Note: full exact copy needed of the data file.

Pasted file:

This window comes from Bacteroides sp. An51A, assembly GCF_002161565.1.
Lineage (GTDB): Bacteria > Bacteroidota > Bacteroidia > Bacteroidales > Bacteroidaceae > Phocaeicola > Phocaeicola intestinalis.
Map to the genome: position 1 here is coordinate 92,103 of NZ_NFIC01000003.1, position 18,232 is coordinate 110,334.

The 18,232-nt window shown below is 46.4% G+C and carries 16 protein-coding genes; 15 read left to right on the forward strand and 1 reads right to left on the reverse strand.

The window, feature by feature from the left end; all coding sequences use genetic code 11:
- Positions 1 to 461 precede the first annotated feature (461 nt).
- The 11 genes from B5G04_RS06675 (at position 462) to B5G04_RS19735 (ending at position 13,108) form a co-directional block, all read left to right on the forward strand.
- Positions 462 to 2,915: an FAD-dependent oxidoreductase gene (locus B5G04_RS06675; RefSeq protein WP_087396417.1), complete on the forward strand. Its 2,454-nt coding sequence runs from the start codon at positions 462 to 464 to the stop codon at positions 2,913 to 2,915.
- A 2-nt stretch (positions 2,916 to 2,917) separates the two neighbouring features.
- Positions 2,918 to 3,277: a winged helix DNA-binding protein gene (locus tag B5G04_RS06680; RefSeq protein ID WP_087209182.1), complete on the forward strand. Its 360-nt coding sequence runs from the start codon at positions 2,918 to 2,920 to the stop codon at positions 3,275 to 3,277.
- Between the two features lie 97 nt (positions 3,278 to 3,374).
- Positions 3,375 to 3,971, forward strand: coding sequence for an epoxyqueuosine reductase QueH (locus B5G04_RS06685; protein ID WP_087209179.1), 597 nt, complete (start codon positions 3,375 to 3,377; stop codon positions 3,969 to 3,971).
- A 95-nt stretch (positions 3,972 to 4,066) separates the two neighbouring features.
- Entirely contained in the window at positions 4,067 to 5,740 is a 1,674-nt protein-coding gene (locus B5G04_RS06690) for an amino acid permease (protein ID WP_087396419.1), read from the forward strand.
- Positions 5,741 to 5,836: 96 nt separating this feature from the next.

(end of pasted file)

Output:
This window comes from Bacteroides sp. An51A, assembly GCF_002161565.1.
Lineage (GTDB): Bacteria > Bacteroidota > Bacteroidia > Bacteroidales > Bacteroidaceae > Phocaeicola > Phocaeicola intestinalis.
Map to the genome: position 1 here is coordinate 92,103 of NZ_NFIC01000003.1, position 18,232 is coordinate 110,334.

The 18,232-nt window shown below is 46.4% G+C and carries 16 protein-coding genes; 15 read left to right on the forward strand and 1 reads right to left on the reverse strand.

The window, feature by feature from the left end; all coding sequences use genetic code 11:
- Positions 1 to 461 precede the first annotated feature (461 nt).
- The 11 genes from B5G04_RS06675 (at position 462) to B5G04_RS19735 (ending at position 13,108) form a co-directional block, all read left to right on the forward strand.
- Positions 462 to 2,915: an FAD-dependent oxidoreductase gene (locus B5G04_RS06675; RefSeq protein WP_087396417.1), complete on the forward strand. Its 2,454-nt coding sequence runs from the start codon at positions 462 to 464 to the stop codon at positions 2,913 to 2,915.
- A 2-nt stretch (positions 2,916 to 2,917) separates the two neighbouring features.
- Positions 2,918 to 3,277: a winged helix DNA-binding protein gene (locus tag B5G04_RS06680; RefSeq protein ID WP_087209182.1), complete on the forward strand. Its 360-nt coding sequence runs from the start codon at positions 2,918 to 2,920 to the stop codon at positions 3,275 to 3,277.
- Between the two features lie 97 nt (positions 3,278 to 3,374).
- Positions 3,375 to 3,971, forward strand: coding sequence for an epoxyqueuosine reductase QueH (locus B5G04_RS06685; protein ID WP_087209179.1), 597 nt, complete (start codon positions 3,375 to 3,377; stop codon positions 3,969 to 3,971).
- A 95-nt stretch (positions 3,972 to 4,066) separates the two neighbouring features.
- Entirely contained in the window at positions 4,067 to 5,740 is a 1,674-nt protein-coding gene (locus B5G04_RS06690) for an amino acid permease (protein ID WP_087396419.1), read from the forward strand.
- Positions 5,741 to 5,836: 96 nt separating this feature from the next.